Bio1110 Chapter 18 Water Pollution
  1. Understanding our watersheds, including riparian areas, helps us to manage our freshwater resources.
    • • A watershed is an area of land over which water drains into a body of water.

      Mapping a watershed is crucial in managing the land sources of pollution that drain into an aquatic ecosystem.

      It is also important to understand the effects of human activity on the flow of water in the watershed.

    • • A healthy riparian area (land adjacent to a stream) provide many benefits.

      Plant roots absorb water and nutrients.

      Roots also stabilize banks, slowing flow of water.

      Decreased water flow allow water to infiltrate the ground and replenish groundwater.

      Trees shade and cool the water; cooler water temperatures hold more dissolved oxygen.

      Leaf litter provides food and habitat for aquatic organisms.

  2. Human activities often lead to pollutants entering aquatic ecosystems.
    • • The leading source of water pollution in the U.S. is pathogens from sewage and animal waste.

      Industrial activity can release metals and chemicals such as PCBs.

      Runoff can contaminate water with pesticides, sediments and nutrients that cause hypoxia.

      Worldwide, the major source of water pollution is nutrients, leading to algal blooms such as the "dead zone" in the Gulf of Mexico.

    • • The Chesapeake Bay shows typical sources of nitrogen pollution in watersheds.

      Forested areas release little nitrogen to streams since roots absorb water and nutrients.

      Suburban areas have faster water flow due to impervious surfaces, leading to more runoff.

      Agricultural areas have highest nitrogen input and also highest runoff to streams.

    • Aquatic ecosystem can be degraded by runoff and experience eutrophication: explosive algal growth that leads to depleted oxygen levels.

      1. Terrestrial runoff adds excess nutrients (nitrogen and phosphorous) and cause exponential growth of algae (bloom).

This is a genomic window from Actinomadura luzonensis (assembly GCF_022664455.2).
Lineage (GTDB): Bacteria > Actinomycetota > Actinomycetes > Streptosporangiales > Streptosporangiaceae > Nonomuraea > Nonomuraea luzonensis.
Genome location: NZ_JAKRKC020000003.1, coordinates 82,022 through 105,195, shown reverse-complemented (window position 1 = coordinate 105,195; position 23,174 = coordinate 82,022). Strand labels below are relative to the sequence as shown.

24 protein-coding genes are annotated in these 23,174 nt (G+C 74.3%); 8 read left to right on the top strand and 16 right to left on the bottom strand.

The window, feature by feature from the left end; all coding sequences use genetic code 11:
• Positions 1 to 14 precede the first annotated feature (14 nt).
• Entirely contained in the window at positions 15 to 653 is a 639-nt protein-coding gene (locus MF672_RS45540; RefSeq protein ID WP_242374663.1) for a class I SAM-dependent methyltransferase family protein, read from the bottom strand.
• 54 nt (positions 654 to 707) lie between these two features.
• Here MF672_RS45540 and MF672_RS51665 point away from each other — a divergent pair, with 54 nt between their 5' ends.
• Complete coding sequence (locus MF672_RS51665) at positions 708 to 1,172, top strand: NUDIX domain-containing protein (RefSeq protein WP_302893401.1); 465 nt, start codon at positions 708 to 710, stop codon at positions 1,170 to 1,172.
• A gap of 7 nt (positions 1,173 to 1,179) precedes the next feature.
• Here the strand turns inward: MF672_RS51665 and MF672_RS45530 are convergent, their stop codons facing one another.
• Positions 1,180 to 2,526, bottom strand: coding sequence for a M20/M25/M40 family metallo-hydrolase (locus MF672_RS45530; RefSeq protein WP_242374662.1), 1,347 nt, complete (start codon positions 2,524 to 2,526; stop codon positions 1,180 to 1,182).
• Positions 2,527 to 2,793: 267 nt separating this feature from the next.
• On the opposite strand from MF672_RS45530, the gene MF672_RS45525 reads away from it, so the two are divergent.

2. Algal blooms block sunlight.

      3. Decreased underwater photosynthesis leads to decrease in dissolved oxygen.

      4. Algae eventually die and are decomposed by bacteria through respiration, further depleting oxygen levels.

      The decrease in dissolved oxygen levels is called hypoxia and leads to decline of aquatic organisms.

    • Smart land use in riparian area
      Human use such as residential and agriculture is confined to upland regions. Excess nutrients flow down toward stream. Zone 3: a narrow strip of light agriculture with minimal chemical use absorbs flow. Zone 2: a managed forest with controlled harvesting further absorbs runoff. Zone 1: an undisturbed forest, preferably planted with native riparian trees, provide habitat for the stream.
  3. Slowing the movement of surface waters is key to reducing runoff by allowing water to infiltrate aquifers.
    • Strategies to reduce pollutants in streams include slowing down water flow across land surfaces and federal regulations.

      • Deep-rooted vegetation absorbs water and excess nutrients.

      • Permeable pavers allow water to infiltrate into the ground.

      • The Clean Air Act of 1972 helped reduce atmospheric nitrogen from automobile and factory emissions.

      • The Clean Water Act of 1972 established pollution standards of pollutants released into the water.

    • These are some methods that slow down water movement to increase infiltration of stormwater and reduce runoff.

      • Green roof planted with shallow-rooted vegetation absorbs water - and cools the house.

      • Rain barrel stores excess rain that can be used for watering later.

      • Redirected downspout channels rainwater to vegetated areas.

      • Permeable pavers allow water infiltration.

      • Rain garden planted with water-loving vegetation absorbs water in low-lying areas.

      • Curb cutouts divert street runoff - provided there is nearby vegetation.